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"Just be who you are, calm and clear and bright." - Richard Bach, Illusions: The Adventures of a Reluctant Messiah

Critical Thinking

I mentioned in my first post on Main Street Vegan Academy that I’m learning to think more critically. Here are two examples:


Before: Gross. I can’t look at that.
After: So sticking capers in a cow’s corpse is art, eh? Way to obfuscate. Art is CREATION, not murder! I’m taking a photo of this for my first Powerpoint lecture.


Before: Grooooooooss.
After: It’s at least ninety degrees out, and who knows how long those boxes of beef and chicken have been sitting out on the sidewalk. This is a ridiculous public safety hazard; but then, you could say that of any animal flesh we choose to eat. Powerpoint!

* * *

Today in the dining hall I sat down with my friend Ryan, who was seated across from a middle-aged woman I’d never met before. We introduced ourselves, and Ryan started telling my new acquaintance (his teaching colleague) about my being a vegan. We talked about the health benefits, and Ryan (bless him!) complimented me for expressing myself and my beliefs in a non-judgmental way. I couldn’t help noticing that his colleague had tunafish and a few slices of ham on her plate.

“What I don’t like,” she said, “is when they try to teach chimpanzees English, or dress dogs up in stupid outfits. As if they didn’t have their own wants and needs.”

I’d only just met her, but I wasn’t willing to let this slide. “Can I ask you something? Isn’t that also true for what’s on your plate–the animals that food used to be?” She bristled, but I went on, making a special effort to express myself in a calm and friendly way. “It’s so interesting how we want to be kind to our dogs and cats, but then there are all these other animals we only see as food.”

“All right,” she said as she dropped her cutlery on her half-full plate and got up to leave. “I’m done.”

“I’m sorry if I’ve offended you,” I said pleasantly. (As I said this I thought of my new friend Stephanie, who says we should never apologize for speaking the truth, but in this case it was a social nicety. It’s important to me that people don’t feel I’m being an “angry” or “militant” vegan. If I keep my tone and demeanor light and friendly, they can’t honestly accuse me of jumping down their throats—which is, of course, thoroughly counterproductive.)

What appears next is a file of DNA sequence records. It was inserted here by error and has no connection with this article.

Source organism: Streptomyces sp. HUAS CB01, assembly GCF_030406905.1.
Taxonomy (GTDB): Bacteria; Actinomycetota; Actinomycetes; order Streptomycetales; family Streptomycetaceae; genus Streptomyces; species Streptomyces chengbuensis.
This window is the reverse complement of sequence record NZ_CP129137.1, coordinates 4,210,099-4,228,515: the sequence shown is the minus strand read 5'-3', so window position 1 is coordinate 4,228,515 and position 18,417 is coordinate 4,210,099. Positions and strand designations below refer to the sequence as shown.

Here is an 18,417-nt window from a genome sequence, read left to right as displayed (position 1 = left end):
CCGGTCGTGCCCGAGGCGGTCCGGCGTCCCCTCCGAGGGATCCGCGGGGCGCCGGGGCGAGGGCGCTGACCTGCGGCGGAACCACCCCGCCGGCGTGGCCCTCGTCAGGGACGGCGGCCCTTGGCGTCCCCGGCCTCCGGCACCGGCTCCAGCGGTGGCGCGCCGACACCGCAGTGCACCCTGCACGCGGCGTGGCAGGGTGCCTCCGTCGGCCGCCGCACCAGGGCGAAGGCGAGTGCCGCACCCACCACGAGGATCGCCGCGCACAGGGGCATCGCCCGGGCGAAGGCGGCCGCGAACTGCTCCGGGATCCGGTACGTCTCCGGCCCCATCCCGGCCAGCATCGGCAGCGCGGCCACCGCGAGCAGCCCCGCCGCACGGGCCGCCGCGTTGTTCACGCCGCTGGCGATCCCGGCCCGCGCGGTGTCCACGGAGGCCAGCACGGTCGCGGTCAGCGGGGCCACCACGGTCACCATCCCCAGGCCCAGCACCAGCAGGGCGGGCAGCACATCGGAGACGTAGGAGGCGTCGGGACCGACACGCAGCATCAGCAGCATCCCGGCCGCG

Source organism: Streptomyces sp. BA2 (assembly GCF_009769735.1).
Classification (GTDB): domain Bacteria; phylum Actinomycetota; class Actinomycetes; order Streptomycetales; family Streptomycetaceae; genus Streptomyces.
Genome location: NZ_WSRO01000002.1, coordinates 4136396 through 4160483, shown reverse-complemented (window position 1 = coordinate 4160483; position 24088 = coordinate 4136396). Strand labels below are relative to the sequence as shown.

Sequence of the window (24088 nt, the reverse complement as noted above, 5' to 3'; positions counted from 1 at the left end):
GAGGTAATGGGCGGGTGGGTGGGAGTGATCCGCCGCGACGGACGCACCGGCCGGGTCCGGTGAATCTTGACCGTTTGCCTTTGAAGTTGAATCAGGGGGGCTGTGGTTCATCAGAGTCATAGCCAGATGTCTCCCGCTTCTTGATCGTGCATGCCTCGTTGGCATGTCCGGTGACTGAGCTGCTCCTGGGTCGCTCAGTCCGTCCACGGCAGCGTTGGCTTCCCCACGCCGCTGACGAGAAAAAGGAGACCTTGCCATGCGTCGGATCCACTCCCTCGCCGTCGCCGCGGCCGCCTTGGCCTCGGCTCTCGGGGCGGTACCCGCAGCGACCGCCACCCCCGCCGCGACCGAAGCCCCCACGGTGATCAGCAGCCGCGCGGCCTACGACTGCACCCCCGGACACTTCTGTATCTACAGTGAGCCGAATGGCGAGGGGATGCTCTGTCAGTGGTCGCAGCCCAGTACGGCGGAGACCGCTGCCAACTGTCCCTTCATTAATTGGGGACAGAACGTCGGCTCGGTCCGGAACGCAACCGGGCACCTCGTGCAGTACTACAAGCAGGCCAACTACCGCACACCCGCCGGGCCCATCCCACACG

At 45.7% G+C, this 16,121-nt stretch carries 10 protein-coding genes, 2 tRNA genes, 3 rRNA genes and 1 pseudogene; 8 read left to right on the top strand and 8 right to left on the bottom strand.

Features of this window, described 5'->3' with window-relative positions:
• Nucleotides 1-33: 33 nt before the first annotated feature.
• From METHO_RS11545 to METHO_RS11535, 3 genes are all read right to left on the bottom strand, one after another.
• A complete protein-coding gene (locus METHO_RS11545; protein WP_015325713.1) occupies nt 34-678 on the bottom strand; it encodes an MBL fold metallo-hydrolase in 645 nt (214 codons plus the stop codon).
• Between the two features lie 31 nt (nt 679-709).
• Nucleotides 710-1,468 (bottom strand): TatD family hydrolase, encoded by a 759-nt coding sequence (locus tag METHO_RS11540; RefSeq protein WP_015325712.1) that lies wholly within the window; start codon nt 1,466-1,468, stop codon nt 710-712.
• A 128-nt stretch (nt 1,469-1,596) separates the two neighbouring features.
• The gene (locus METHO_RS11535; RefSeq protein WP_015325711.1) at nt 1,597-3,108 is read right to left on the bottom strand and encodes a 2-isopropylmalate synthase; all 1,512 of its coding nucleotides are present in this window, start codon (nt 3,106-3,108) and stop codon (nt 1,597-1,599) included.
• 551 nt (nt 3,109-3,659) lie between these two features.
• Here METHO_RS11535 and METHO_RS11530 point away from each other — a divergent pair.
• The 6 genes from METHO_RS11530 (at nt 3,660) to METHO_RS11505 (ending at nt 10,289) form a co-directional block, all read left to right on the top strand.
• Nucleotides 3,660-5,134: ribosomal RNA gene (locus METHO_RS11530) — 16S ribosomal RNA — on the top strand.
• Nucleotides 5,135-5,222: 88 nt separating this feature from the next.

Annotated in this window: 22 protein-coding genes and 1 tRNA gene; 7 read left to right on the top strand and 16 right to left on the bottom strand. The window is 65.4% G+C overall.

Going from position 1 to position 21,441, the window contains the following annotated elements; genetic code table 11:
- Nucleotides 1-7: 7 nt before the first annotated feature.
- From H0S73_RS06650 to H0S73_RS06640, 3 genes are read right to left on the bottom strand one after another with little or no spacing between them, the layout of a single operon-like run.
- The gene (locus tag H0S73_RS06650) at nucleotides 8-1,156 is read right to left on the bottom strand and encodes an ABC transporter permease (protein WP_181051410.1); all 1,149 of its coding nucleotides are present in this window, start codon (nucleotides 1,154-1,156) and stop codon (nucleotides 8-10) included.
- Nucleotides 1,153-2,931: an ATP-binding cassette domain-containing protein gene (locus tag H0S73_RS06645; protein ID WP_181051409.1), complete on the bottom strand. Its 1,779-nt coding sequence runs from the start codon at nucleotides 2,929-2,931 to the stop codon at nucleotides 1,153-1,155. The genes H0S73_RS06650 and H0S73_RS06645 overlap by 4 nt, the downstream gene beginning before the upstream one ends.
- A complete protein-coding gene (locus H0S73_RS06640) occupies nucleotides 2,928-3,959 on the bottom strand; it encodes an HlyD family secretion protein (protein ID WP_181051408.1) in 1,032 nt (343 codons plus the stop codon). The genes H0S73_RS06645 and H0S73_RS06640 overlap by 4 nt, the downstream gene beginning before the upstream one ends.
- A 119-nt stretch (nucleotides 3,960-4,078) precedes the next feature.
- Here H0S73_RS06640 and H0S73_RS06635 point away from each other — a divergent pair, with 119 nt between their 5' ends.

“You haven’t offended me,” she replied as she gathered her things. (Hmmmmm.)

As she walked away I said, “Have a good day!” Then Ryan and I had a nice little conversation about moral consistency. And because I’m certainly not perfect either, I invited him to call me out on my own bullshit the next time he detects any (though he already knows this, I’m sure). As Marty Davey (a.k.a. La Diva Dietitian) told us in her lecture for Main Street Vegan Academy last Wednesday, it’s a basic sales principle that “he who questions owns the conversation.” I asked the question, and now it’s up to my new acquaintance to consider it.

She might just decide that I’m a jerk, though, and for the first time in my life (thank you, Victoria Moran and company!!!), I’m totally okay with that. But I do hope she’ll think about it. It takes courage to examine your own entrenched beliefs, but I believe that each and every one of us is capable of it.

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Hi! I'm Camille. I only write stories that could never ever happen in real life, though I do believe in real-life magic. If we were in the same room I'd fix you a cup of tea, but for now we'll have to settle for a virtual connection. I'm really glad you're here.